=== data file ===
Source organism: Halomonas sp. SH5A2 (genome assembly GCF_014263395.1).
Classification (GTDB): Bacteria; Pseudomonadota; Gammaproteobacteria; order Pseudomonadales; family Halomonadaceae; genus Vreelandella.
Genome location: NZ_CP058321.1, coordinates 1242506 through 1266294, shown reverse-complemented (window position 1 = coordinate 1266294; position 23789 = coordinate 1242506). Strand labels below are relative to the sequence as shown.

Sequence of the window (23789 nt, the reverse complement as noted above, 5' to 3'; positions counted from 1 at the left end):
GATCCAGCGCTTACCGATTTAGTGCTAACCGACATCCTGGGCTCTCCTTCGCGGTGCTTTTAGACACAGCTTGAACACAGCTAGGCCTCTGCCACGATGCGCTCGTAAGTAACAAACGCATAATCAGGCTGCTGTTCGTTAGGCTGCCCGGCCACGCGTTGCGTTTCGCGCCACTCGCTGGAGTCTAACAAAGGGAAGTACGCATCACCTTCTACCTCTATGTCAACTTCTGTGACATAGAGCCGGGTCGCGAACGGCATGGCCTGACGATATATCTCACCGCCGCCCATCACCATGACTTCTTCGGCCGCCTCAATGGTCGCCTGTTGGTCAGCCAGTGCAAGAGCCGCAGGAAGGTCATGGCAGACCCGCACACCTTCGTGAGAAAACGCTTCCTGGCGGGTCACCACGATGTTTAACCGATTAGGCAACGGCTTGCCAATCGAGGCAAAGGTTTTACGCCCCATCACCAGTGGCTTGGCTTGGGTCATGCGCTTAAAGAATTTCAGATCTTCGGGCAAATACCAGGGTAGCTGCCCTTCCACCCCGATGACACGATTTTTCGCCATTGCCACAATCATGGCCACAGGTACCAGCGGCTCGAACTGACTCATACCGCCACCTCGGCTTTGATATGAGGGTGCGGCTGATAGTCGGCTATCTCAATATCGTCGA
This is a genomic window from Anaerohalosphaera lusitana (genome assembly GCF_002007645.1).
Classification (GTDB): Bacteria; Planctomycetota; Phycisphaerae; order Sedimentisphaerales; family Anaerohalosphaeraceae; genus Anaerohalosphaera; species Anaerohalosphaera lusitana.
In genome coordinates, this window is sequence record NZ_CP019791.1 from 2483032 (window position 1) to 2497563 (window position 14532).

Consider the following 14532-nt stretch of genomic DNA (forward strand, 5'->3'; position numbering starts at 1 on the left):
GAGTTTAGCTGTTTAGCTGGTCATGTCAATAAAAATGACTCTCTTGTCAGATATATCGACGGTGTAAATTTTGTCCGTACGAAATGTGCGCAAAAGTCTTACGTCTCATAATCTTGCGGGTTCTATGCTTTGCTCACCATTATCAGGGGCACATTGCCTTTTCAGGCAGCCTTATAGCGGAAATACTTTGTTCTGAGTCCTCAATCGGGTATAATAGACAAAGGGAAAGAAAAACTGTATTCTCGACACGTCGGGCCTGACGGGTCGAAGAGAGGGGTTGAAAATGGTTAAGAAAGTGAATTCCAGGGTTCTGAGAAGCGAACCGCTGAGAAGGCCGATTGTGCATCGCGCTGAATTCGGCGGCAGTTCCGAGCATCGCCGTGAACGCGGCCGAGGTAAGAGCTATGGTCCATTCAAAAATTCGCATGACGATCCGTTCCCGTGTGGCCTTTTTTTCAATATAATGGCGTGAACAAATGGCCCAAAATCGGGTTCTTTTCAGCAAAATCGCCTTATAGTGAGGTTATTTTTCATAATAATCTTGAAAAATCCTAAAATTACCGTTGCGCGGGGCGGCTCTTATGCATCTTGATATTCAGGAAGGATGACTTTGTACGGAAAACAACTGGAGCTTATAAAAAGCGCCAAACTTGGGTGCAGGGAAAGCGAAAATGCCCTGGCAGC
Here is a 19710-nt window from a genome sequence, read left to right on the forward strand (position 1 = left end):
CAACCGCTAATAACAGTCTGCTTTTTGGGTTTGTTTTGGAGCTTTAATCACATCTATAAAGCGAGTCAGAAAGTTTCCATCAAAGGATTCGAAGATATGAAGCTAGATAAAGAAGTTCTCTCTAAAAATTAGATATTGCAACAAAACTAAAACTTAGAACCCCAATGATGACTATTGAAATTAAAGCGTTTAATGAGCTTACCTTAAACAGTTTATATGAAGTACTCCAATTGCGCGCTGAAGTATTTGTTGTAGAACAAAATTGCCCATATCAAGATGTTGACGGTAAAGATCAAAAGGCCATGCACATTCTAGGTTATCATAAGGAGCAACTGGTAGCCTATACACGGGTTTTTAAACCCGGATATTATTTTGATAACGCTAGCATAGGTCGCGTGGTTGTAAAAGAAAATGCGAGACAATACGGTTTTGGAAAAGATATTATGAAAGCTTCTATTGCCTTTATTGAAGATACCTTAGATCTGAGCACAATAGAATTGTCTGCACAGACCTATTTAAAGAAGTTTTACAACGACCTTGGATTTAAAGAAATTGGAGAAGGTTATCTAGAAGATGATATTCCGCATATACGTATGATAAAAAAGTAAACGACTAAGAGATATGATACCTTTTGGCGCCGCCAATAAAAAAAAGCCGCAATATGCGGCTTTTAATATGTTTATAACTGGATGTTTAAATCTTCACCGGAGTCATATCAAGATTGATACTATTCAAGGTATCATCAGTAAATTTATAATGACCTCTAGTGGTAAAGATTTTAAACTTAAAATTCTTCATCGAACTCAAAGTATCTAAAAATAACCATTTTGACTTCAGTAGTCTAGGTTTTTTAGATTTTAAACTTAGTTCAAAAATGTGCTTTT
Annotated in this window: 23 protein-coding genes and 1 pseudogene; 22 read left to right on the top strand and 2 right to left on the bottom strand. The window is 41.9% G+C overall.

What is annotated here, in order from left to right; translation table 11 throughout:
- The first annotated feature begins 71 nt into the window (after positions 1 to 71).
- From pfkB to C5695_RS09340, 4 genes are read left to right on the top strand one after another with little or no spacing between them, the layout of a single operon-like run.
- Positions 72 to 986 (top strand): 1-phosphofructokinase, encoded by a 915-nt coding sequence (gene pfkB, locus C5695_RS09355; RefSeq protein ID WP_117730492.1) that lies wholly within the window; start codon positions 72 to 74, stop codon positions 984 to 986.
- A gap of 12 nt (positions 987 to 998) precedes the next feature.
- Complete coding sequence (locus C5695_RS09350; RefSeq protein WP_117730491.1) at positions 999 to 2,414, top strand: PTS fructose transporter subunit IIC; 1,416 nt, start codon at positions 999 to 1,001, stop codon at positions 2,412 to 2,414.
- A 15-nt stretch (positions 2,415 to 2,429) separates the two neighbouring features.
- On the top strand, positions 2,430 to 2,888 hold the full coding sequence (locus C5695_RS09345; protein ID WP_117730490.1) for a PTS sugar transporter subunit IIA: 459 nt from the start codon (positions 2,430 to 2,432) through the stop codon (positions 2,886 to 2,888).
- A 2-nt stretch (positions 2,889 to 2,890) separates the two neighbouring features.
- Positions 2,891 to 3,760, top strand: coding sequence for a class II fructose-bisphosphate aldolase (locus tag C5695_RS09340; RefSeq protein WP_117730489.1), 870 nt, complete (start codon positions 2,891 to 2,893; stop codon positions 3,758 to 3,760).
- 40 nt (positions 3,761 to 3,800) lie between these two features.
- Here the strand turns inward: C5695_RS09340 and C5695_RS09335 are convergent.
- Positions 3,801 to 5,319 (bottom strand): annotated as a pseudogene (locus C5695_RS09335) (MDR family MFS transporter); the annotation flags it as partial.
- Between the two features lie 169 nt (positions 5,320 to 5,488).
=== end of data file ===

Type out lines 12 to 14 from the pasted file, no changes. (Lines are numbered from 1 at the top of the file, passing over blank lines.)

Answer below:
CAACCGCTAATAACAGTCTGCTTTTTGGGTTTGTTTTGGAGCTTTAATCACATCTATAAAGCGAGTCAGAAAGTTTCCATCAAAGGATTCGAAGATATGAAGCTAGATAAAGAAGTTCTCTCTAAAAATTAGATATTGCAACAAAACTAAAACTTAGAACCCCAATGATGACTATTGAAATTAAAGCGTTTAATGAGCTTACCTTAAACAGTTTATATGAAGTACTCCAATTGCGCGCTGAAGTATTTGTTGTAGAACAAAATTGCCCATATCAAGATGTTGACGGTAAAGATCAAAAGGCCATGCACATTCTAGGTTATCATAAGGAGCAACTGGTAGCCTATACACGGGTTTTTAAACCCGGATATTATTTTGATAACGCTAGCATAGGTCGCGTGGTTGTAAAAGAAAATGCGAGACAATACGGTTTTGGAAAAGATATTATGAAAGCTTCTATTGCCTTTATTGAAGATACCTTAGATCTGAGCACAATAGAATTGTCTGCACAGACCTATTTAAAGAAGTTTTACAACGACCTTGGATTTAAAGAAATTGGAGAAGGTTATCTAGAAGATGATATTCCGCATATACGTATGATAAAAAAGTAAACGACTAAGAGATATGATACCTTTTGGCGCCGCCAATAAAAAAAAGCCGCAATATGCGGCTTTTAATATGTTTATAACTGGATGTTTAAATCTTCACCGGAGTCATATCAAGATTGATACTATTCAAGGTATCATCAGTAAATTTATAATGACCTCTAGTGGTAAAGATTTTAAACTTAAAATTCTTCATCGAACTCAAAGTATCTAAAAATAACCATTTTGACTTCAGTAGTCTAGGTTTTTTAGATTTTAAACTTAGTTCAAAAATGTGCTTTT
Annotated in this window: 23 protein-coding genes and 1 pseudogene; 22 read left to right on the top strand and 2 right to left on the bottom strand. The window is 41.9% G+C overall.

What is annotated here, in order from left to right; translation table 11 throughout: